But the child gave a new turn to the teacher’s thoughts, as she replied, “He lives down our court.” What did the child mean?

A girl named Bessie had been converted. As a sinner she had come to the Saviour. He had received her and she knew that her sins which were many were all forgiven. Now she drew her strength from her Saviour and in that dingy slum-alley her life shone as a bright light for Christ.

If a neighbour were sick Bessie would be found caring for her, sweeping her room and ministering in other manners. If an errand were to be run Bessie was willing to be the messenger. In any way in her power Bessie was at the service of those around her. It was Christ living in her. Hers was a life worth living.

Someone may be saying, “I have tried to live such a life and have failed again and again. For me it is impossible; I admire it in others, but cannot produce it in myself.” Stay friend! You have not to produce this life. It is Christ living in you. Only maintain communion with Him—abide in Him—and that life will be expressed. As He Himself said, “Abide in Me and I in you.”

Put your life into His hands. Keep in contact with Him and all unconsciously to yourself His life will be seen shining out of you, as light shines from the electric lamp.

What can a coil of electric wire do to give light? In itself it is dark and dead. But link that dead wire with the electric main and the power from the power house will flow through it and light will be available for house or street. It is this contact with Christ which is necessary for a life worth living.

“Abide in Me and I in you.” Mark well the order of His words. We abide in Him. We commune with Him. We maintain our link of fellowship with Himself, then He abides in us for life and power and victory. The virtue of healing went out from Him of old when He was touched in faith. The virtue of spiritual force flows from Him when He is touched by faith today.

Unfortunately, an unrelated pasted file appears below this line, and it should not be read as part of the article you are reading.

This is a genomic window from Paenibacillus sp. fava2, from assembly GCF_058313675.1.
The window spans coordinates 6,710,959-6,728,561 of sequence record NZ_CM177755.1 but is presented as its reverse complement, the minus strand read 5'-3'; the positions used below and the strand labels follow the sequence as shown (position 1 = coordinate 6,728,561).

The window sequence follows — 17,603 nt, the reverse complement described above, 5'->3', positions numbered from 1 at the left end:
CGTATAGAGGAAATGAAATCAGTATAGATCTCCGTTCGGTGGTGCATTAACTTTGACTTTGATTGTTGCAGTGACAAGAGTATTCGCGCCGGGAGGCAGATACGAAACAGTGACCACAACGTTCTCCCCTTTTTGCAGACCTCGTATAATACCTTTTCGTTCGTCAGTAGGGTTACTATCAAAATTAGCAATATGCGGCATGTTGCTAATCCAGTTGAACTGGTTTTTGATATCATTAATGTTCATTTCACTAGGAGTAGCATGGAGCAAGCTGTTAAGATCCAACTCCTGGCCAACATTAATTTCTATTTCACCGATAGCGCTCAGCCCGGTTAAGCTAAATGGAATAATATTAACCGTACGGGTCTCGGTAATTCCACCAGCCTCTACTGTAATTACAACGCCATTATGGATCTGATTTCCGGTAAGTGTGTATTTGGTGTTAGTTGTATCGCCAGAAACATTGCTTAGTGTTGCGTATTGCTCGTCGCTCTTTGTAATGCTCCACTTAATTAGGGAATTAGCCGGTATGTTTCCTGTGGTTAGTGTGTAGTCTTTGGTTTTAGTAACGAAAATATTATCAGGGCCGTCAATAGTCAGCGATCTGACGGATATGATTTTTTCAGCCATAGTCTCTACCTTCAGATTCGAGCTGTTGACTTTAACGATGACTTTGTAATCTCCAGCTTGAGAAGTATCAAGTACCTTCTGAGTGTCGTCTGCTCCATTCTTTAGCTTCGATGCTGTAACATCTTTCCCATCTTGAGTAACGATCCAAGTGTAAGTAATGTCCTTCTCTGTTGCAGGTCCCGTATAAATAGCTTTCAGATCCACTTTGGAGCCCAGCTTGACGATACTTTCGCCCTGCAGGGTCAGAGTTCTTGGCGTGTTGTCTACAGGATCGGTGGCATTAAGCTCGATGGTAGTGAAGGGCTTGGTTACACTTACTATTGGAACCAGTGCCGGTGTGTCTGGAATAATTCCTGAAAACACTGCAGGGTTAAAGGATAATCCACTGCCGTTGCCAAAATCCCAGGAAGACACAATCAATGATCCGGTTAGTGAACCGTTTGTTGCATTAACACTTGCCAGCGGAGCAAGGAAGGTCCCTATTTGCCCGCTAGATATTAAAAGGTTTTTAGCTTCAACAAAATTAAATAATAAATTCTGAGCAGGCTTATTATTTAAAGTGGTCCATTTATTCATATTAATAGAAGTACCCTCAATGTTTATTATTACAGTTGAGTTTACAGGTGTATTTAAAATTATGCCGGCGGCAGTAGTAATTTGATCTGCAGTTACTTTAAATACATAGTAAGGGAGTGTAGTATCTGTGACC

If the enemy cannot rob us of salvation, he will seek to rob us of power for witness. If he cannot pluck us out of the hand of Christ, he will endeavour with all his wiles to hinder our being for the honour of Christ. He minds not what it is, however “harmless” it may appear to be, if only our living by faith of the Son of God is checked.

A mountain between us and the sun will hinder our seeing it. The leaves of a book may shut out our view of it as fully.

So anything which checks the flow of our communion with Christ will suit the enemy’s purpose. He knows that apart from this abiding communion with Christ we are powerless and valueless in service and testimony. The more innocent the thing which comes between our hearts and Christ the better it will suit the devil’s purpose.

“He that abideth in Me, and I in Him, the same bringeth forth much fruit” (John 15:5). May it be ours thus to abide and so to live a life worth living.


S.T. 1933